Twenty-five years after the changes of 1989-91, pluralism seems to have settled solidly throughout the former Eastern European Communist bloc, Tismaneanu argues, with democratic practices widely recognized, accepted and practiced. The revolutions of 1989-91 dealt a mortal blow to the “ideological pretense according to which human life can be structured in accordance with scientific designs proposed by a general staff of revolutionary doctrinaires” (p.171). Tismaneanu emphasizes the centrality of civil society to the success of the 1989 transformation, replacing the existing political, social, and economic system with one “founded on the ideals of democratic citizenship and human rights” (p.223). The core value restored, cherished and promoted by the revolutions of 1989 was “common sense. The revolutionaries believed in civility, decency, and humanity, and they succeeded in rehabilitating these values” (p.223). In so doing, they also managed to bring about the “rebirth of citizenship, a category abolished by both Communism and Fascism,” which also involved “re-empowering the truth” (p.221). What we have learned from 1989, Tismaneanu concludes, represents an “unquestionable argument in favor of the values that we consider essential and exemplary for democracy today” (p.221).

             Still, Tismaneanu cautions, a “residual Bolshevism” (p.114) lingers in the formerly Communist world, certainly in Russia and many of the states of the former Soviet Union. In Russia, Vladimir Putin has instituted a regime euphemistically termed “managed democracy,” an “increasingly aggressive version of neo-Stalinist and neo-imperialist restoration” (p.218). But even in Eastern Europe, the “utopian reservoir of humanity has not been completely exhausted: refurbished ideologies have resurfaced, among them populism, chauvinism, and fundamentalism of different shades” (p.164-65). Communism’s demise has given rise to “disenchantment, dispirited political cultures, the rise of new collectivisms, marginalization of former heroes, and the return of former Communists” (p.194). In brief, the “battle for the soul of man after Communism has not ended” (p.205).

* * *

            As perceptive as Tismaneanu’s insights are, as critical as his subject matter is, a few caveats are in order before you rush out and plunk down something like $20 for the paperback edition of his book. Tismaneanu’s prose is often dense, bordering on turgid. It is riddled with sentences such as: “The disintegration of the Stalinist gnosis as a key self-sufficient system of authoritarian norms and quasi-mystical precepts impelled revisionist intellectuals toward the construction of what Kolakowski called an agnostic Marxism, actually a quixotic attempt to salvage the humanistic kernel of the doctrine lest the whole Marxist utopia fall apart” (p.177); and “The theoretical manifestations of these undercurrents provided a new semantic horizon, the coalescence of a new emotional and intellectual infrastructure that was translated into a resurgence of repressed philosophical topics, above all humanism as a privileged metaphysical concern” (p.134).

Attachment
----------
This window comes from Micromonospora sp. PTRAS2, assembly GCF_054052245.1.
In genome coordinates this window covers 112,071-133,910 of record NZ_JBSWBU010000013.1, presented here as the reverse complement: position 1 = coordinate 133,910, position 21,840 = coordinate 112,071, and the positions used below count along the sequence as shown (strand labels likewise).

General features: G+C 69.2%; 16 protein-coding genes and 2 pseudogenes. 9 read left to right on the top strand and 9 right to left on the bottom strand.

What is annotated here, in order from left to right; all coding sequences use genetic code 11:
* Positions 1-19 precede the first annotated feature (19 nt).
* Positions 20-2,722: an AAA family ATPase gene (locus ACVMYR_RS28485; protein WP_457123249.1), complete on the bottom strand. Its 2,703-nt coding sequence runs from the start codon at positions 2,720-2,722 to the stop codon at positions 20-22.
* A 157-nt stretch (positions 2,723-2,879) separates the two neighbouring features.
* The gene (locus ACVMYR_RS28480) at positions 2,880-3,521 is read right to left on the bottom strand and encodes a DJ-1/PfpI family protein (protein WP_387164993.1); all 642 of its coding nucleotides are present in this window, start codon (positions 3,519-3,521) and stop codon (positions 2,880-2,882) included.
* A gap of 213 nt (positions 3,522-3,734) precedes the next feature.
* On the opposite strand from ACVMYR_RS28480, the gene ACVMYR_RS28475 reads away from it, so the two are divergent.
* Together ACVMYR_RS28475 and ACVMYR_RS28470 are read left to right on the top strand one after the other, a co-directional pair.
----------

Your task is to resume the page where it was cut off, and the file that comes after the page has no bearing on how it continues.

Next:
To be sure, the nuances of Marxist thinking and applications of Communist theories do not always lend themselves to crackling prose. Further, English is not Tismaneanu’s native language, and he has my full admiration for establishing a distinguished career and earning numerous academic distinctions in an acquired rather than native language. This is by itself a remarkable achievement. But some writers achieve genuine fluency and elegance writing in an acquired language. Valdimir Zubok, whose book Zhivago’s Children I reviewed here in November 2012, is one example. Tismaneanu is not there yet (incidentally, Tismaneanu frequently cites Zubok’s work).

            Further, Tismaneanu over-relies on quotations from other works. For example, the following string of quotations is contained entirely on a single page, page 103:

. . .as A.E. Rees showed. . .To paraphrase Eugen Weber. . .as the Catholic intellectual Adolf Keller wrote. . . as sociologist Michael Mann underlines. . . As Lesek Kolakowski puts it. . .. Paul Berman explains . . .

           There is of course nothing wrong with one author occasionally quoting another’s work – it is way better than using another’s words without quoting the other writer. The over-reliance on quotations is a common characteristic of too many college term papers and university dissertations. An author writing for general readers should be providing primarily his or her own thoughts, not those of other writers.

* * *

            Born and raised in a particularly virulent form of Communism in Romania, Vladimir Tismaneanu has a wealth of insight to offer readers on the implications of that and other repressive systems of government. But this book, while treating an enticing and still-critical subject, is unlikely to gain the affection of most general readers.

Thomas H. Peebles
Cotonou, Benin (West Africa)
February 21, 2015

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Filed under Eastern Europe, European History, Intellectual History, Political Theory, Politics, Soviet Union, Uncategorized